• March 27, 2015 at 9:36 pmMgMaster

    On one hand, I kind of want to say that as much as I like the “show don’t tell” approach, this was a bit much.

    But on the other, this approach was probably for the best considering the rest of this season. Info dumps right at the end would’ve been a bad idea, because there’s just too much explain. This final episode itself might’ve been the best thing that could’ve happened to this 2nd season of Tokyo Ghoul but at the same time, it’s also a reminder of what the 1st half of the season did or more like, what it didn’t do. I really didn’t care much about not witnessing a fight between Kaneki & Arima, we’ve had plenty of fighting this season already which in fact, is part of the problem. If they shortened all the fighting we witnessed and offered some explanations as to what the hell is going on at times, especially through Kaneki’s head(and I mean from HIS perspective), this highly atmospheric “show don’t tell” episode could’ve been left unchanged and have and have a better impact on the us viewers.

    That being said, I really don’t consider this the horrible series many people claim it to be. Maybe after reading the manga I’ll consider it a horrible adaptation but still not a horrible anime.

  • March 27, 2015 at 9:48 pmKabble

    As a manga reader my blood demands I hate it in full.
    Though, if I objectively look at it and look past my discontent with the lack of truth to the story-content…it was truly a great ending.
    It held true to the all encompassing element of the entire series so well:

    This conflict with humans and ghouls is an eternal farce that only ends in everyone being unjustly hurt simply because they cannot help who they are.

    Still…elements to it felt as though it was starting to follow the story-content more with the way the previous episode went. I guess I was basing how ‘to-the-story’ the final arc of last season was and was really looking forward to them beautifully articulating Kaneki’s internal struggle into 22 minutes.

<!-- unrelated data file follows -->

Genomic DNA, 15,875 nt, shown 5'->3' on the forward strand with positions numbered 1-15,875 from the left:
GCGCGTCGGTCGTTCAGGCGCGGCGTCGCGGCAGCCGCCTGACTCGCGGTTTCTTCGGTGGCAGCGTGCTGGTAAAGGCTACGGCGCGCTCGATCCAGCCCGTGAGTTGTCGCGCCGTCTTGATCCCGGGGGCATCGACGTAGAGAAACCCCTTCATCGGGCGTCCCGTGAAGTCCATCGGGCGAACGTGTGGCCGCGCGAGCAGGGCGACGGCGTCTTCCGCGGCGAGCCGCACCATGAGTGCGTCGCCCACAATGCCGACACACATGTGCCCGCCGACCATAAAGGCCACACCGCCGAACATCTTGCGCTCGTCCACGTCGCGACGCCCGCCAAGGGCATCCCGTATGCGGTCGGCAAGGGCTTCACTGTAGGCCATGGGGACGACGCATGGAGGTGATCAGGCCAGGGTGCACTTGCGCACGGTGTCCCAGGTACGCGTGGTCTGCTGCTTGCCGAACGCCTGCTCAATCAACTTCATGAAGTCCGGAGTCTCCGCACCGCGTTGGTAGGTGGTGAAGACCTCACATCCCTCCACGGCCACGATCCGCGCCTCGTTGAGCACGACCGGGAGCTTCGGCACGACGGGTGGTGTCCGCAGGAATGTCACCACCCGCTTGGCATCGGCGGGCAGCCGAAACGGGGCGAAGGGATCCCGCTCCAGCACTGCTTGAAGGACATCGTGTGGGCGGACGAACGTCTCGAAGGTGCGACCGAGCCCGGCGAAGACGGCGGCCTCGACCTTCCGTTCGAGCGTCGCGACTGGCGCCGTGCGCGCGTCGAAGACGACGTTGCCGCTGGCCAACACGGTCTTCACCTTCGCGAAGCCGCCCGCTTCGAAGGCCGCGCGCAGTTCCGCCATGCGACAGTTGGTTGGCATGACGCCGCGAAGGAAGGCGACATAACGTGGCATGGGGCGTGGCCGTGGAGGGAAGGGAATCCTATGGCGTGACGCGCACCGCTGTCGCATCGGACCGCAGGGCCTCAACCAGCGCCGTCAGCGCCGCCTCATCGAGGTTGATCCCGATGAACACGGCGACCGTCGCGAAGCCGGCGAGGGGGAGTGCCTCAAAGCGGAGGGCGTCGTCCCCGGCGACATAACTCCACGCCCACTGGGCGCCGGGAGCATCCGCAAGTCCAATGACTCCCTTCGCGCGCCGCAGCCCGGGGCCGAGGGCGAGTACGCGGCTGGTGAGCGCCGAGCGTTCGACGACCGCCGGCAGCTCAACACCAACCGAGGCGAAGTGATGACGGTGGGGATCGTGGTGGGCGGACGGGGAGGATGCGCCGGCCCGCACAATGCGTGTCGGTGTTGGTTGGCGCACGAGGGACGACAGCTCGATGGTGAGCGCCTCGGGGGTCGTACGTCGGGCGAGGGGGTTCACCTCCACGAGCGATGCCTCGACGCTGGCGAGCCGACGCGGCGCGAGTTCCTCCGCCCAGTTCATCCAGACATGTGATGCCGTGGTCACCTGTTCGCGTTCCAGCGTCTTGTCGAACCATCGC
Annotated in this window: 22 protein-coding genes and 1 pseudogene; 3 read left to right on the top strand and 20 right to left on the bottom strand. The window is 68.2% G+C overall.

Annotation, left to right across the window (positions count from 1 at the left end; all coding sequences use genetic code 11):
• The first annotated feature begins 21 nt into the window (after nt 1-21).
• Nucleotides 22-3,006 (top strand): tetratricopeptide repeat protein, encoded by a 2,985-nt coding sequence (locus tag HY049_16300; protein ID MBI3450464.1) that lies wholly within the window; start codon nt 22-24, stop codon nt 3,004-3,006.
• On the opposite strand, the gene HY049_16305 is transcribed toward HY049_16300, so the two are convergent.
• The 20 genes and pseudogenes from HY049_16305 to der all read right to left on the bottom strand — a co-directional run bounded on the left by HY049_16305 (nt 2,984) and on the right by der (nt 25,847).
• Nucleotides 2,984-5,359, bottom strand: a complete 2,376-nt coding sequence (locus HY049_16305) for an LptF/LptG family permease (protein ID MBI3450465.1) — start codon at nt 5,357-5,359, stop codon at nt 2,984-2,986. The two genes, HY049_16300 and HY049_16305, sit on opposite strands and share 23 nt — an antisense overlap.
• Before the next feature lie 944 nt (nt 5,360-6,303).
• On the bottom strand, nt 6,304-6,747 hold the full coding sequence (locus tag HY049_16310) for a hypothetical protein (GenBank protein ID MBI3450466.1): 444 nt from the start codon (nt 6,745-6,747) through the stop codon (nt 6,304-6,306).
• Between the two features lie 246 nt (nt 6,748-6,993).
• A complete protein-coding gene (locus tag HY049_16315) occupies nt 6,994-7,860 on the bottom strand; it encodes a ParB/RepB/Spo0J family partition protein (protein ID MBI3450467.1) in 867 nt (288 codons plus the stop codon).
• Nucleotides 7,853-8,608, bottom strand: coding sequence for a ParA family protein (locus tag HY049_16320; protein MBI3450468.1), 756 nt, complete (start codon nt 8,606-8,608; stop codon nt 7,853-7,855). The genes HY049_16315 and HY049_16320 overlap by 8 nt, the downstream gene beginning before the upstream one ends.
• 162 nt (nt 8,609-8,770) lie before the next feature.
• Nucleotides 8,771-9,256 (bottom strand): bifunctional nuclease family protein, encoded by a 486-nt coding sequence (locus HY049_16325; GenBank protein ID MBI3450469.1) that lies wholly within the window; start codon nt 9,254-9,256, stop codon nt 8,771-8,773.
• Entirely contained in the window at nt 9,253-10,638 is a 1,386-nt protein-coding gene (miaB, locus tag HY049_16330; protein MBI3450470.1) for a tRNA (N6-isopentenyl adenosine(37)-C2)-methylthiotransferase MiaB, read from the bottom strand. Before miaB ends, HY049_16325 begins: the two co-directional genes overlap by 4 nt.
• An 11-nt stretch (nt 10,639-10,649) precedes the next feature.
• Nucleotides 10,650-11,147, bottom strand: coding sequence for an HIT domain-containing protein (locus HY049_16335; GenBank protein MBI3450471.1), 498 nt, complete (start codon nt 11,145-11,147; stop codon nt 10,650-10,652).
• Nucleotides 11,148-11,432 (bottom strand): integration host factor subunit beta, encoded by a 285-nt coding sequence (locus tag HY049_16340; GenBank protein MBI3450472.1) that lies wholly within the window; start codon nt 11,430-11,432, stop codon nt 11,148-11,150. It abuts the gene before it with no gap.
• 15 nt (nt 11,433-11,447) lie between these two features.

Still, a good ending. I wonder if the anime answered out thoughts on whether or not Hide is alive considering he’s technically ‘missing’ in the manga. Though, many argue he was Show Spoiler ▼

  • March 27, 2015 at 10:00 pmNoragami!

    Let me post my opinion on the matter.

    I am definitely one of the vocal haters of this show. The first one had potential, but did not live up to it. Here is brand new “original” (i use the quotes deliberatey) show written by this renowned mangaka. To be honest I was relatively excited, but this show is just a mess. A huge mess that the more I think about it, the more I begin to question how this show can even be interpreted as anything other than a mess. It’s not even me looking at it and trying to be analytical. It is truely a mess of a show, both for anime and manga viewers.

    Now I am even questioning the idea that this was an original story. As far as I know, and I’m an anime only person, this wasn’t even all that different from the manga! No, manga readers were not expecting this. They were expecting an original story, not a botched, rushed, and boring summary of the manga which is universally deemed superior in every way. This was NOT an original story. Look up different plot points and you will see that besides Kaneki joining Anteiku (which ended up being absolutely random and pointless), this was just a rushed, botched, disappointing ending that took glory moments from the manga and absolutely wrecked it.

    Now that covers a majority of the manga viewers, but for a random passerby like me, why did I dislike it? This finale has absolutely no closure. It is hardly artistic. It’s a garbled mess that completely destroys the purpose of the narrative, and forgets about the ideals of what the show was trying to establish in the first place. Hide and Kaneki were admittedly nice, but in the end he just dies and the whole thing becomes absolutely pointless. First off, several plot points were completely skimmed over. The twins? The point of the raid? Kaneki and Anteiku (oh wait, this was random. Or was it “art?”) Touka running was artistic? Kaneki crying tears was artistic? To me this was the writers throwing in as much sad tragedy in order to cause an impulse of sadness withon viewers. Clearly that worked, but I thought it was cheesy, and most importantly, an absolute wreck.

    There is nothing redeeming about this show as a whole. The first half is boring, confusing, and absolutely terrible. The second half rides on the very minimal character development in the first season and a couple sweet cliche moments in attempts to instill feelings within us. Nothing in this finale redeemed anything in my opinion. To me, this wasn’t art.

    I mean, what really did come full circle in the end? You can’t tell me this is a case of things being left unexplained? Kaneki’s inner thoughts? Other plot points that weren’t even wrapped up? This ghoul x human philosophy? Nothing in this show wraps up at a psychological level. Things are left to be dusted away in the future. This is not an artistic vision — if this is the true ideology of Tokyo Ghoul, and this is truly the nuance it should have been going for, then the reception wouldn’t be this negative.